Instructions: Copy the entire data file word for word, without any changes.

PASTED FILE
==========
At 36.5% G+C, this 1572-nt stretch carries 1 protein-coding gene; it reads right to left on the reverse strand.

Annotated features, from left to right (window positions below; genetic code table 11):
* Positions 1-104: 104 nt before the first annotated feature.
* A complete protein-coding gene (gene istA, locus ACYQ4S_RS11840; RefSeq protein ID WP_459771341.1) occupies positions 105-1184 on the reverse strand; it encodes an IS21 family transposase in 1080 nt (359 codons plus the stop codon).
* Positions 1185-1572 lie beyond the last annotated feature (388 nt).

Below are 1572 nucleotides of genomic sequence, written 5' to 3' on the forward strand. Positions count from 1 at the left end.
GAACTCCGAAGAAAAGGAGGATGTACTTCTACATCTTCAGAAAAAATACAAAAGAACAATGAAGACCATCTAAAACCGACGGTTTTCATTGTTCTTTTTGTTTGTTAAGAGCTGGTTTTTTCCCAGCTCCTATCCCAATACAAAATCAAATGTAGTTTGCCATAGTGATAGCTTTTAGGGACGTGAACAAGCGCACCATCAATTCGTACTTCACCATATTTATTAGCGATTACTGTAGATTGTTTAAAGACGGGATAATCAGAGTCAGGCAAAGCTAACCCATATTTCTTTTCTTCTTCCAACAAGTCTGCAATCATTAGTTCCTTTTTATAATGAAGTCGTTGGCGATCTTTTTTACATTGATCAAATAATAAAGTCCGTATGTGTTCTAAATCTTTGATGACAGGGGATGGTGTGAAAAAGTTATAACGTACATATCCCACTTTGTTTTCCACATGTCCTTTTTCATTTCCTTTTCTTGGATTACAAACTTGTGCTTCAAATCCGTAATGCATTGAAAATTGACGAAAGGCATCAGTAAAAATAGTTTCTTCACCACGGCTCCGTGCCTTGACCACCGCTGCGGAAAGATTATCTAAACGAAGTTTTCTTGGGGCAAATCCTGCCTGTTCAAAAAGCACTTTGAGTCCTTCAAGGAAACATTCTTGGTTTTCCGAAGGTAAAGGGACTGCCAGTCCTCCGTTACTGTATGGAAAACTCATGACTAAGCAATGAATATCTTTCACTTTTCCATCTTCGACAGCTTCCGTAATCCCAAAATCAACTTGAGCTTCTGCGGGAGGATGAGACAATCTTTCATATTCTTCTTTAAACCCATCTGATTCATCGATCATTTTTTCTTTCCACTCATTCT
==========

At 36.5% G+C, this 1572-nt stretch carries 1 protein-coding gene; it reads right to left on the reverse strand.

Annotated features, from left to right (window positions below; genetic code table 11):
* Positions 1-104: 104 nt before the first annotated feature.
* A complete protein-coding gene (gene istA, locus ACYQ4S_RS11840; RefSeq protein ID WP_459771341.1) occupies positions 105-1184 on the reverse strand; it encodes an IS21 family transposase in 1080 nt (359 codons plus the stop codon).
* Positions 1185-1572 lie beyond the last annotated feature (388 nt).

Below are 1572 nucleotides of genomic sequence, written 5' to 3' on the forward strand. Positions count from 1 at the left end.
GAACTCCGAAGAAAAGGAGGATGTACTTCTACATCTTCAGAAAAAATACAAAAGAACAATGAAGACCATCTAAAACCGACGGTTTTCATTGTTCTTTTTGTTTGTTAAGAGCTGGTTTTTTCCCAGCTCCTATCCCAATACAAAATCAAATGTAGTTTGCCATAGTGATAGCTTTTAGGGACGTGAACAAGCGCACCATCAATTCGTACTTCACCATATTTATTAGCGATTACTGTAGATTGTTTAAAGACGGGATAATCAGAGTCAGGCAAAGCTAACCCATATTTCTTTTCTTCTTCCAACAAGTCTGCAATCATTAGTTCCTTTTTATAATGAAGTCGTTGGCGATCTTTTTTACATTGATCAAATAATAAAGTCCGTATGTGTTCTAAATCTTTGATGACAGGGGATGGTGTGAAAAAGTTATAACGTACATATCCCACTTTGTTTTCCACATGTCCTTTTTCATTTCCTTTTCTTGGATTACAAACTTGTGCTTCAAATCCGTAATGCATTGAAAATTGACGAAAGGCATCAGTAAAAATAGTTTCTTCACCACGGCTCCGTGCCTTGACCACCGCTGCGGAAAGATTATCTAAACGAAGTTTTCTTGGGGCAAATCCTGCCTGTTCAAAAAGCACTTTGAGTCCTTCAAGGAAACATTCTTGGTTTTCCGAAGGTAAAGGGACTGCCAGTCCTCCGTTACTGTATGGAAAACTCATGACTAAGCAATGAATATCTTTCACTTTTCCATCTTCGACAGCTTCCGTAATCCCAAAATCAACTTGAGCTTCTGCGGGAGGATGAGACAATCTTTCATATTCTTCTTTAAACCCATCTGATTCATCGATCATTTTTTCTTTCCACTCATTCT